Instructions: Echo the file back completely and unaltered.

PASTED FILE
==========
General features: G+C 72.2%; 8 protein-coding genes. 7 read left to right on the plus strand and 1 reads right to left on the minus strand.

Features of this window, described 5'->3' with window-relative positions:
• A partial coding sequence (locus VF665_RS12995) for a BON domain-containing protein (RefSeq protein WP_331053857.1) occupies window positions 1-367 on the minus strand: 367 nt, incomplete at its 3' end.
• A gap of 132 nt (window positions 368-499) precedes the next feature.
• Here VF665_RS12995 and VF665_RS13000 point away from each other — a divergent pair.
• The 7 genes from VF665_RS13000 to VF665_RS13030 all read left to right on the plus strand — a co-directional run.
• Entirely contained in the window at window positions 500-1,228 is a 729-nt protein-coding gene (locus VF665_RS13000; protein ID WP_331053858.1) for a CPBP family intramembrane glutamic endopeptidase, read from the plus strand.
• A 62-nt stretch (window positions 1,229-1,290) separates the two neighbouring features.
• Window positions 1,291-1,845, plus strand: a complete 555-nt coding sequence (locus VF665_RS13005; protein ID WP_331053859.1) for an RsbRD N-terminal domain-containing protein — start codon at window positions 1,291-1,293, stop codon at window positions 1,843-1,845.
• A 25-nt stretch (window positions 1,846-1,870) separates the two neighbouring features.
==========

General features: G+C 72.2%; 8 protein-coding genes. 7 read left to right on the plus strand and 1 reads right to left on the minus strand.

Features of this window, described 5'->3' with window-relative positions:
• A partial coding sequence (locus VF665_RS12995) for a BON domain-containing protein (RefSeq protein WP_331053857.1) occupies window positions 1-367 on the minus strand: 367 nt, incomplete at its 3' end.
• A gap of 132 nt (window positions 368-499) precedes the next feature.
• Here VF665_RS12995 and VF665_RS13000 point away from each other — a divergent pair.
• The 7 genes from VF665_RS13000 to VF665_RS13030 all read left to right on the plus strand — a co-directional run.
• Entirely contained in the window at window positions 500-1,228 is a 729-nt protein-coding gene (locus VF665_RS13000; protein ID WP_331053858.1) for a CPBP family intramembrane glutamic endopeptidase, read from the plus strand.
• A 62-nt stretch (window positions 1,229-1,290) separates the two neighbouring features.
• Window positions 1,291-1,845, plus strand: a complete 555-nt coding sequence (locus VF665_RS13005; protein ID WP_331053859.1) for an RsbRD N-terminal domain-containing protein — start codon at window positions 1,291-1,293, stop codon at window positions 1,843-1,845.
• A 25-nt stretch (window positions 1,846-1,870) separates the two neighbouring features.